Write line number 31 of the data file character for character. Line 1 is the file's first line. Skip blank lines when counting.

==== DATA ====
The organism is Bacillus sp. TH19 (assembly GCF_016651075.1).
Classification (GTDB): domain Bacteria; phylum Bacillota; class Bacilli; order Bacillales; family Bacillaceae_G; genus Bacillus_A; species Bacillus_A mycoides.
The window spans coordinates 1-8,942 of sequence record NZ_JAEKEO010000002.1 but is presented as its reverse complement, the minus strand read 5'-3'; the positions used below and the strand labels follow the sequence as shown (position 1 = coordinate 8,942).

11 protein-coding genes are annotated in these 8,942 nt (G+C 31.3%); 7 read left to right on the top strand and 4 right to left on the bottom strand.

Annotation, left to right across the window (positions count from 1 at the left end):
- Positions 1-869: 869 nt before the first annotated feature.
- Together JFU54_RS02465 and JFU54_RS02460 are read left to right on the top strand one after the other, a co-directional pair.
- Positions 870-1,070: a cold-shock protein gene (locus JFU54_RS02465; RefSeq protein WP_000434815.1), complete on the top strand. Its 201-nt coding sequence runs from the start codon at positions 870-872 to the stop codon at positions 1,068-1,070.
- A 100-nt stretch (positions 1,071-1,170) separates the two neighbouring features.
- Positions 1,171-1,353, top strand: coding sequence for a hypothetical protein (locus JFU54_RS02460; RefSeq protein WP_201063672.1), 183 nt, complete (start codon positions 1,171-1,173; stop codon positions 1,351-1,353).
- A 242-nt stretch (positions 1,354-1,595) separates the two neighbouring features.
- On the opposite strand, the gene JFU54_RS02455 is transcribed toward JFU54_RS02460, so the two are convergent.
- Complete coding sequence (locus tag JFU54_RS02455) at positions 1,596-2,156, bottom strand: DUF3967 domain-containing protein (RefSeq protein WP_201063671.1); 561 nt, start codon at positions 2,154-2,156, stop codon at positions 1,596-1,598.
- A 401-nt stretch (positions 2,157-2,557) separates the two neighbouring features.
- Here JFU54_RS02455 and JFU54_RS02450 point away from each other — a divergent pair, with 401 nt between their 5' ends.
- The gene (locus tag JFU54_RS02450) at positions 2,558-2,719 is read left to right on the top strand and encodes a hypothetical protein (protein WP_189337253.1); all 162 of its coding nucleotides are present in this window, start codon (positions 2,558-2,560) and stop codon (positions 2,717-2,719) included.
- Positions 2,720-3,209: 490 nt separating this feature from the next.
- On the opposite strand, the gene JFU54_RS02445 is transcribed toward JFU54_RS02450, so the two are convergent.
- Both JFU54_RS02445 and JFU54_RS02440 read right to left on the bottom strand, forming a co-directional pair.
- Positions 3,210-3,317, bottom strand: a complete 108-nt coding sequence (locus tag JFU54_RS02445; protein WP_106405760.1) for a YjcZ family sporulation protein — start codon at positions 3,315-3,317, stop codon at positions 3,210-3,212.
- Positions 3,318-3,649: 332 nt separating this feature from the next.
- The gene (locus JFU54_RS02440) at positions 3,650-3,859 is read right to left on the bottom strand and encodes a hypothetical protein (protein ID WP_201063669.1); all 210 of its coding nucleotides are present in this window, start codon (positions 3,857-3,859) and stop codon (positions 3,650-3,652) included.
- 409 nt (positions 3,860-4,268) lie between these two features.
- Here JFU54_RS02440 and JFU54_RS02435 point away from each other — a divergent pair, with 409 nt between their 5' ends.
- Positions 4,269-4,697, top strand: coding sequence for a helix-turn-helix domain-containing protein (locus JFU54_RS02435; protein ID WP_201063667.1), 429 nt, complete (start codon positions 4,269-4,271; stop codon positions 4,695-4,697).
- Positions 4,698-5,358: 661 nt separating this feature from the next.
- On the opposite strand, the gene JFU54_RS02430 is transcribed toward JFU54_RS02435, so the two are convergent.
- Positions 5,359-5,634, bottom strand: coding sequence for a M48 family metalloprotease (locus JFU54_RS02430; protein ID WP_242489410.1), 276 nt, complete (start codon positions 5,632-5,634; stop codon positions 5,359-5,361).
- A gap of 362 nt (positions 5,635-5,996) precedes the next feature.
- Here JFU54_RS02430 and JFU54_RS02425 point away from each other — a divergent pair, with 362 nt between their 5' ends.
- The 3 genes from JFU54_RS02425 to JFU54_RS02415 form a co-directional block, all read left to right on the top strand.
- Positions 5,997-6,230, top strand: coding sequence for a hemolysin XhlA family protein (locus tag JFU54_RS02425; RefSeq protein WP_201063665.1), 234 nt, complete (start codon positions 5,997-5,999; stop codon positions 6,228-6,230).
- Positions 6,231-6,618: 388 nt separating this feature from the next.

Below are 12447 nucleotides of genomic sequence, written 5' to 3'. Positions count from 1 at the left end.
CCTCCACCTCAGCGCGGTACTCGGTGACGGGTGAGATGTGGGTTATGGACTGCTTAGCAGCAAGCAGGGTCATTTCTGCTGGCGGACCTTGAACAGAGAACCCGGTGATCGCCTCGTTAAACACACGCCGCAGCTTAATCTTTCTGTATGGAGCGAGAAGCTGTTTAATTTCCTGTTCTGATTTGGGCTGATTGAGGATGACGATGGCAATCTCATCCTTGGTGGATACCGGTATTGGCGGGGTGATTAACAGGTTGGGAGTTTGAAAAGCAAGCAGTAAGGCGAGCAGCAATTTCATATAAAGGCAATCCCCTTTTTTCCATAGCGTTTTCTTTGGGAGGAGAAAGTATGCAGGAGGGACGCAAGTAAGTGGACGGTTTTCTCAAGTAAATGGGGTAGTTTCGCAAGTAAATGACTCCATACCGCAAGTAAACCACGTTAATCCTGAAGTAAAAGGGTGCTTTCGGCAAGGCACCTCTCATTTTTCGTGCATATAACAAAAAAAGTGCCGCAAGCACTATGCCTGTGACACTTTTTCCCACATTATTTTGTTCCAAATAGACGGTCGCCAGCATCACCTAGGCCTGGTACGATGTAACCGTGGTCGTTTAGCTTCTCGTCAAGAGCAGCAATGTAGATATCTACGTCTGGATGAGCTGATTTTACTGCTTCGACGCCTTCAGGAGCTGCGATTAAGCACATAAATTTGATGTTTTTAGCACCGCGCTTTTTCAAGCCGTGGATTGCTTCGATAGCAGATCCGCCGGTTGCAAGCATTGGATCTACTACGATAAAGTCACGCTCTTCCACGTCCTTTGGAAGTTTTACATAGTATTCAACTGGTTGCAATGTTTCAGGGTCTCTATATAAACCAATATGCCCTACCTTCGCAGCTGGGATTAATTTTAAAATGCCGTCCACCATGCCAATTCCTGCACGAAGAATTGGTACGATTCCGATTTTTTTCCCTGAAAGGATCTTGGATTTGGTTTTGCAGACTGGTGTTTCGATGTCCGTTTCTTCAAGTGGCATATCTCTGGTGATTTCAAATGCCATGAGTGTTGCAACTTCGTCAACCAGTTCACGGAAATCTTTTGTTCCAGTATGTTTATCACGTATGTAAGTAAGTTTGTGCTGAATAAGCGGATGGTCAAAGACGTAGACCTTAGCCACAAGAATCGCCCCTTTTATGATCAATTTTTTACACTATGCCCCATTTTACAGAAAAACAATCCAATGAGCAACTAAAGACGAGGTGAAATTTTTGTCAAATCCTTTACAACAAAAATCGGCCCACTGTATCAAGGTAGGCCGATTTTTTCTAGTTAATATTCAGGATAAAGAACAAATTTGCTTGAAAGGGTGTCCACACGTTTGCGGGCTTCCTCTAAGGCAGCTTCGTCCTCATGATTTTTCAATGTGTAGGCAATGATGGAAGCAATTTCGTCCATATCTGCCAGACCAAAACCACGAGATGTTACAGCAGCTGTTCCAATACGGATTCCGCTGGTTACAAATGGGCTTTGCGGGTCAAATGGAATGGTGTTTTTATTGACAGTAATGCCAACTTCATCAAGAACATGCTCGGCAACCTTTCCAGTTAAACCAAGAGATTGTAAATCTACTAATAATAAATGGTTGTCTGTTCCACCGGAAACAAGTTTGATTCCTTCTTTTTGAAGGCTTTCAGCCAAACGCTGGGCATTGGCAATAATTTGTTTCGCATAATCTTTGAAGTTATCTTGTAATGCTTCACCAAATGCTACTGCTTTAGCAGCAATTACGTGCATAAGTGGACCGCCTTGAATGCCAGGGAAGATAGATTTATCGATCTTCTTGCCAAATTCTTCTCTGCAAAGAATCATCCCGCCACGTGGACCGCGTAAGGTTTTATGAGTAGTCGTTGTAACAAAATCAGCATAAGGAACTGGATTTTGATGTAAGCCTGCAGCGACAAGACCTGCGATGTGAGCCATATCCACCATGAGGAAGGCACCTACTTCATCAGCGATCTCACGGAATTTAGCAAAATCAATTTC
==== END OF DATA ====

- The 3 genes from JFU54_RS02425 to JFU54_RS02415 form a co-directional block, all read left to right on the top strand.